On the Eve of European Exploration (600-300 years ago; 1400-1700)
The Cahokian way of life declined and then disappeared about 550 years ago. A different way of life emerged that included immigrant groups from other regions. Tribal groups hunted and gathered natural resources and cultivated maize, but their communities were smaller, their economy not as far-reaching, and their social organization was less complex. By 350 years ago, some tribes, such as the Kaskaskia, relocated to Illinois as European settlement on the east coast expanded.
After thousands of years of using stone, and to a lesser extent mussel shell digging tools, some Native people transformed the bison’s shoulder blade, or scapula, into digging tools to tend their gardens.
In the 1720s, Le Page du Pratz visited a Natchez village near New Orleans and observed men playing games with a disc-shaped stone. In one game, a man rolled a stone across the ground. When the stone came to rest, other men wagered on who could cast a spear closest to the stone. Du Pratz published his account of the game and other aspects of Natchez life in a book titled The History of Louisiana.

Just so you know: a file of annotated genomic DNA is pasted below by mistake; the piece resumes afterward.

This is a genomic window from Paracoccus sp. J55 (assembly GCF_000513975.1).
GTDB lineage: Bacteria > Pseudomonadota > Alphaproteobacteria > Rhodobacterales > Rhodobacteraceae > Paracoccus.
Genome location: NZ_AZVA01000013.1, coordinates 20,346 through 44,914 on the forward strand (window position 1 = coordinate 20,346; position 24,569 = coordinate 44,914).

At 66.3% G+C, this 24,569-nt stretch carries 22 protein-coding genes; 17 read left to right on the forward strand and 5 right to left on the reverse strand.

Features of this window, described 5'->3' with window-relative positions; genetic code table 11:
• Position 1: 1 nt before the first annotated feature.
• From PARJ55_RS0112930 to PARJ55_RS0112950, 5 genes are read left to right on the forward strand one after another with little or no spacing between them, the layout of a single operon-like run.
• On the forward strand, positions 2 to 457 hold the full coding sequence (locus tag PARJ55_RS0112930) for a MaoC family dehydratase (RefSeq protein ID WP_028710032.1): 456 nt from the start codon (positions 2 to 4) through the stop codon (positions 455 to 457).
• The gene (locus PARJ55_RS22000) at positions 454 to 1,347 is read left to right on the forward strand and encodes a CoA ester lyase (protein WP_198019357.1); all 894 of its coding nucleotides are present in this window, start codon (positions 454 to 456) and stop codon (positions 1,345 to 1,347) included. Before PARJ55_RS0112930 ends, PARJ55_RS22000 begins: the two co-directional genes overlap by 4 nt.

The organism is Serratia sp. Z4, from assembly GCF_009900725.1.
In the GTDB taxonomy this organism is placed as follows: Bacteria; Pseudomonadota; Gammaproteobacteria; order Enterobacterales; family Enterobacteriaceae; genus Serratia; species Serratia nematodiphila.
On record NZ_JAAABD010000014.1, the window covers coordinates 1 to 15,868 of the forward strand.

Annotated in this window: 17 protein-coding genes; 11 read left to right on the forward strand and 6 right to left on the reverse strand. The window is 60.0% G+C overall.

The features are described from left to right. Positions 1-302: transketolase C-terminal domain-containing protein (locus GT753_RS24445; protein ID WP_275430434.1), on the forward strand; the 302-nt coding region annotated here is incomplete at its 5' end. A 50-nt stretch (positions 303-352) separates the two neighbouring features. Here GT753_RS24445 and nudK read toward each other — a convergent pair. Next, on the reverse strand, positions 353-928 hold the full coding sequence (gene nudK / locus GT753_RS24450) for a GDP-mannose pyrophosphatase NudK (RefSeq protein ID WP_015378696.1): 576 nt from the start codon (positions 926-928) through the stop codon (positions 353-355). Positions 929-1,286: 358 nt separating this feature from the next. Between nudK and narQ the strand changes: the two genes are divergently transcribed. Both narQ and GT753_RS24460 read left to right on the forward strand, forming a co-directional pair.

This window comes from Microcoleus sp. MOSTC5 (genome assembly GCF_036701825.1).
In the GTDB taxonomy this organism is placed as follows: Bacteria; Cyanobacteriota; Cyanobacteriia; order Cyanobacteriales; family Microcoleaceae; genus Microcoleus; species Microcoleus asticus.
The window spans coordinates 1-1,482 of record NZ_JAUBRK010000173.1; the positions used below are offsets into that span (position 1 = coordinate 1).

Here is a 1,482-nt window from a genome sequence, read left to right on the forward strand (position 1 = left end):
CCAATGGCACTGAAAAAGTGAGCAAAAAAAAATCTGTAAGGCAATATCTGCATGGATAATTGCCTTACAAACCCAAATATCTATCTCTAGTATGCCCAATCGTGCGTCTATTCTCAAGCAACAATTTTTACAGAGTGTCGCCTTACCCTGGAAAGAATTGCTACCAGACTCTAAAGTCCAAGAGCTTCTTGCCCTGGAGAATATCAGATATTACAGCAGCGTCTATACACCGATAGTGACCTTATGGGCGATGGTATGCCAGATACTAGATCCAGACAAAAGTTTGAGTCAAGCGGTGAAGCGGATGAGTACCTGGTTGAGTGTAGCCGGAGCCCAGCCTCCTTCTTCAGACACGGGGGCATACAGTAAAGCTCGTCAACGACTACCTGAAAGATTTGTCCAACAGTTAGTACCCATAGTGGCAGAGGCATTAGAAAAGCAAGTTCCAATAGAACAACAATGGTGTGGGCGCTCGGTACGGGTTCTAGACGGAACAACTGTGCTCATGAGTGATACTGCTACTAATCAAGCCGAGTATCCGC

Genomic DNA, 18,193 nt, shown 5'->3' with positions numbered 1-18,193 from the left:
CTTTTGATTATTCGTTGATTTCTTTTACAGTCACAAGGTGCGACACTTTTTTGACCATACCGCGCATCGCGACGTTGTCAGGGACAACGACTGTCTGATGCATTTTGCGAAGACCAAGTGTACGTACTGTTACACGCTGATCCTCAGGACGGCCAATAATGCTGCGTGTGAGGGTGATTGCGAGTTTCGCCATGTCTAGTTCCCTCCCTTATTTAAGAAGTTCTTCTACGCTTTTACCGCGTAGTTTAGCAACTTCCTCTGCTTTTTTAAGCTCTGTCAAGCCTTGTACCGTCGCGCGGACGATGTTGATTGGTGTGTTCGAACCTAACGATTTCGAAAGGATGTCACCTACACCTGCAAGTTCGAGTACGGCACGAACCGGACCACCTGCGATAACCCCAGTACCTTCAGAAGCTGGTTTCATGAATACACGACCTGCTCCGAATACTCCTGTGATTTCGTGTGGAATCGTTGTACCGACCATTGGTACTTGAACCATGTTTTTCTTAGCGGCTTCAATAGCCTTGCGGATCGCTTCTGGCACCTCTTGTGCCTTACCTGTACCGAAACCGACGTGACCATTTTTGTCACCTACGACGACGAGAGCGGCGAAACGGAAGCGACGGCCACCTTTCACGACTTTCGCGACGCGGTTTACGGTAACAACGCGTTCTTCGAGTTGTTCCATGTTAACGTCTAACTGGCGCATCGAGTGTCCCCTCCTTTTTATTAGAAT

This specimen of the Ivory-billed Woodpecker (Campephilus principalis) (here compared with the common Pileated Woodpecker on the left) is not from Illinois. The only Illinois records we have are observations from naturalists, mostly in the 1800s. John James Audubon, the famous bird artist, encountered calling Ivory-billed Woodpeckers in the 1820s on both sides of the Ohio River where it meets the Mississippi River at Cairo. Southern Illinois was the far northern extent of the species at that time.